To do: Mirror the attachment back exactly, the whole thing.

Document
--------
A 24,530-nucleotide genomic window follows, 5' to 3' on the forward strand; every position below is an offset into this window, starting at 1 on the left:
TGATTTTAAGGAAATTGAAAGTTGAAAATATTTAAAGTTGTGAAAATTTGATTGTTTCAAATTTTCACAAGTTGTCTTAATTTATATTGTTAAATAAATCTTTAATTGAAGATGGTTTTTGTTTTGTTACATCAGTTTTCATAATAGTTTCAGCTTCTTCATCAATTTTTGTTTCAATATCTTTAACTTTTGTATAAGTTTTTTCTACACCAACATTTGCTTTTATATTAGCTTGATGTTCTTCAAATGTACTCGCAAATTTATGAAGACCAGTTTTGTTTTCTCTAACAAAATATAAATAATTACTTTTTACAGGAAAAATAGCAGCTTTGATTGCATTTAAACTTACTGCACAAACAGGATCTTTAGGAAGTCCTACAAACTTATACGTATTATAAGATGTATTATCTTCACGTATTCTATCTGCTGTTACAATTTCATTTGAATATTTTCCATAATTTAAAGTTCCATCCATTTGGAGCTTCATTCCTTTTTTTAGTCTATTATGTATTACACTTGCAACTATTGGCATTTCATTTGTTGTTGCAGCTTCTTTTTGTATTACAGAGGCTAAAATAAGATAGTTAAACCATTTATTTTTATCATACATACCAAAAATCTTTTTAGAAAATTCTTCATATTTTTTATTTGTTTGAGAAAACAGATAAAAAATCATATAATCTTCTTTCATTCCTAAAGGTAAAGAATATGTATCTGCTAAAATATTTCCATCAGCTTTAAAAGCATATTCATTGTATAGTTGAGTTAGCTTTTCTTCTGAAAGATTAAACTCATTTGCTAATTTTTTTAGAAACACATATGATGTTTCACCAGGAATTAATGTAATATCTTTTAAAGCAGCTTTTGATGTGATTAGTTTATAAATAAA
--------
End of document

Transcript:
A 24,530-nucleotide genomic window follows, 5' to 3' on the forward strand; every position below is an offset into this window, starting at 1 on the left:
TGATTTTAAGGAAATTGAAAGTTGAAAATATTTAAAGTTGTGAAAATTTGATTGTTTCAAATTTTCACAAGTTGTCTTAATTTATATTGTTAAATAAATCTTTAATTGAAGATGGTTTTTGTTTTGTTACATCAGTTTTCATAATAGTTTCAGCTTCTTCATCAATTTTTGTTTCAATATCTTTAACTTTTGTATAAGTTTTTTCTACACCAACATTTGCTTTTATATTAGCTTGATGTTCTTCAAATGTACTCGCAAATTTATGAAGACCAGTTTTGTTTTCTCTAACAAAATATAAATAATTACTTTTTACAGGAAAAATAGCAGCTTTGATTGCATTTAAACTTACTGCACAAACAGGATCTTTAGGAAGTCCTACAAACTTATACGTATTATAAGATGTATTATCTTCACGTATTCTATCTGCTGTTACAATTTCATTTGAATATTTTCCATAATTTAAAGTTCCATCCATTTGGAGCTTCATTCCTTTTTTTAGTCTATTATGTATTACACTTGCAACTATTGGCATTTCATTTGTTGTTGCAGCTTCTTTTTGTATTACAGAGGCTAAAATAAGATAGTTAAACCATTTATTTTTATCATACATACCAAAAATCTTTTTAGAAAATTCTTCATATTTTTTATTTGTTTGAGAAAACAGATAAAAAATCATATAATCTTCTTTCATTCCTAAAGGTAAAGAATATGTATCTGCTAAAATATTTCCATCAGCTTTAAAAGCATATTCATTGTATAGTTGAGTTAGCTTTTCTTCTGAAAGATTAAACTCATTTGCTAATTTTTTTAGAAACACATATGATGTTTCACCAGGAATTAATGTAATATCTTTTAAAGCAGCTTTTGATGTGATTAGTTTATAAATAAA